"Oh, pretty middlin'," replied the Sandman gruffly.

And seating himself at the table, near the fire, he kicked up the lad, who was lying fast asleep on the coals, and bade him fetch a pot of half-and-half. The Tinker took a place beside him, and they waited in silence the arrival of the liquor, which, when it came, was disposed of at a couple of pulls; while Mr. Ginger, seeing they were engaged, sauntered towards the card-table, attended by his four-footed companions.

"And now," said the Sandman, unable to control his curiosity longer, and taking out his pocket-book, "we'll see what fortun' has given us."

So saying, he unclasped the pocket-book, while the Tinker bent over him in eager curiosity. But their search for money was fruitless. Not a single bank-note was forthcoming. There were several memoranda and slips of paper, a few cards, and an almanac for the year – that was all. It was a great disappointment.

"So we've had all this trouble for nuffin', and nearly got shot into the bargain," cried the Sandman, slapping down the book on the table with an oath. "I vish I'd never undertaken the job."

"Don't let's give it up in sich an 'urry," replied the Tinker; "summat may be made on it yet. Let's look over them papers."

"Look 'em over yourself," rejoined the Sandman, pushing the book towards him. "I've done wi' 'em. Here, lazy-bones, bring two glasses o' rum-and-water – stiff, d'ye hear?"

While the sleepy youth bestirred himself to obey these injunctions, the Tinker read over every memorandum in the pocket-book, and then proceeded carefully to examine the different scraps of paper with which it was filled. Not content with one perusal, he looked them all over again, and then began to rub his hands with great glee.

"Wot's the matter?" cried the Sandman, who had lighted a cutty, and was quietly smoking it. "Wot's the row, eh?"

"Vy, this is it," replied the Tinker, unable to contain his satisfaction; "there's secrets contained in this here pocket-book as'll be worth a hundred pound and better to us. We ha'n't had our trouble for nuffin'."

"Glad to hear it!" said the Sandman, looking hard at him. "Wot kind o' secrets are they?"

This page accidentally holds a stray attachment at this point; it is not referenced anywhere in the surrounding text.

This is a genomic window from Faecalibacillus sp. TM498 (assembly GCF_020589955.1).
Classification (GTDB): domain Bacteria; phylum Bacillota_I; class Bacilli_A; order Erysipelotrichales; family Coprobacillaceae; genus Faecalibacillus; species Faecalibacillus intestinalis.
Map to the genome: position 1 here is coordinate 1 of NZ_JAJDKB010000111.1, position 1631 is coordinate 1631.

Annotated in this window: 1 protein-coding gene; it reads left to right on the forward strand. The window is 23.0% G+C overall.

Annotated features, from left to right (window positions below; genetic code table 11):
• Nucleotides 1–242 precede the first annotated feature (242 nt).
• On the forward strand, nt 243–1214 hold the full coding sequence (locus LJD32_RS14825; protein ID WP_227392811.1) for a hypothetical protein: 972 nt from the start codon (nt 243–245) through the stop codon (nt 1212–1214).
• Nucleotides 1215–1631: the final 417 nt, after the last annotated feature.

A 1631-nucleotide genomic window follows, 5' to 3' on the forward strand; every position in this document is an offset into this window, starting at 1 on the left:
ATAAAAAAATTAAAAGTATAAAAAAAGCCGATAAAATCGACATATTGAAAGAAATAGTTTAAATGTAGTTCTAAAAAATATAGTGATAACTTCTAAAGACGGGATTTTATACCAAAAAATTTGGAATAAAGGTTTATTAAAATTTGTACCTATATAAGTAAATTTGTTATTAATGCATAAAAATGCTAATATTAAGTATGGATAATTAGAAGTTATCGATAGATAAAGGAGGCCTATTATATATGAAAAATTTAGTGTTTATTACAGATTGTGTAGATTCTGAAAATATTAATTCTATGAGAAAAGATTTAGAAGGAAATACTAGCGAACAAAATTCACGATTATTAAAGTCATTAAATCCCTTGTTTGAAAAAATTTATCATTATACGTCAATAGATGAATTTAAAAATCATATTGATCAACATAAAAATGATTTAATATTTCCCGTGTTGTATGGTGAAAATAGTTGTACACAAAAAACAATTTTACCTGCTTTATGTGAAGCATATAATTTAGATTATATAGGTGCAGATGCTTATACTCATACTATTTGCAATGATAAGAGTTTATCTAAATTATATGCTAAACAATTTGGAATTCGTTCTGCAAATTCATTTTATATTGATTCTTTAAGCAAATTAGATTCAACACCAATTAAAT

"Vy, hangin' secrets," replied the Tinker, with mysterious emphasis. "He seems to be a terrible chap, and to have committed murder wholesale."

"Wholesale!" echoed the Sandman, removing the pipe from his lips. "That sounds awful. But what a precious donkey he must be to register his crimes i' that way."

"He didn't expect the pocket-book to fall into our hands," said the Tinker.

"Werry likely not," replied the Sandman; "but somebody else might see it. I repeat, he must be a fool. S'pose we wos to make a entry of everythin' we does. Wot a nice balance there'd be agin us ven our accounts comed to be wound up!"

"Ourn is a different bus'ness altogether," replied the Tinker. "This seems a werry mysterious sort o' person. Wot age should you take him to be?"

"Vy, five-an'-twenty at the outside," replied the Sandman.

"Five-an'-sixty 'ud be nearer the mark," replied the Tinker. "There's dates as far back as that."

"Five-an'-sixty devils!" cried the Sandman; "there must be some mistake i' the reckonin' there."

"No, it's all clear an' reg'lar," rejoined the other; "and that doesn't seem to be the end of it neither. I looked over the papers twice, and one, dated 1780, refers to some other dokiments."

"They must relate to his granddad, then," said the Sandman; "it's impossible they can refer to him."

"But I tell 'ee they do refer to him," said the Tinker, somewhat angrily, at having his assertion denied; "at least, if his own word's to be taken. Anyhow, these papers is waluable to us. If no one else believes in 'em, it's clear he believes in 'em hisself, and will be glad to buy 'em from us."

"That's a view o' the case worthy of an Old Bailey lawyer," replied the Sandman. "Wot's the gemman's name?"

"The name on the card is Auriol Darcy," replied the Tinker.

"Any address?" asked the Sandman.

The Tinker shook his head.

"That's unlucky agin," said the Sandman. "Ain't there no sort o' clue?"

"None votiver, as I can perceive," said the Tinker.

"Vy, zounds, then, ve're jist vere ve started from," cried the Sandman. "But it don't matter. There's not much chance o' makin' a bargin vith him. The crack o' the skull I gave him has done his bus'ness."

"Nuffin' o' the kind," replied the Tinker. "He alvays recovers from every kind of accident."

"Alvays recovers!" exclaimed the Sandman, in amazement. "Wot a constitootion he must have!"

"Surprisin'!" replied the Tinker; "he never suffers from injuries – at least, not much; never grows old; and never expects to die; for he mentions wot he intends doin' a hundred years hence."

"Oh, he's a lu-nattic!" exclaimed the Sandman, "a downright lu-nattic; and that accounts for his wisitin' that 'ere ruined house, and a-fancyin' he heerd some one talk to him. He's mad, depend upon it. That is, if I ain't cured him."

"I'm of a different opinion," said the Tinker.

"And so am I," said Mr. Ginger, who had approached unobserved, and overheard the greater part of their discourse.

"Vy, vot can you know about it, Ginger?" said the Sandman, looking up, evidently rather annoyed.

"I only know this," replied Ginger, "that you've got a good case, and if you'll let me into it, I'll engage to make summat of it."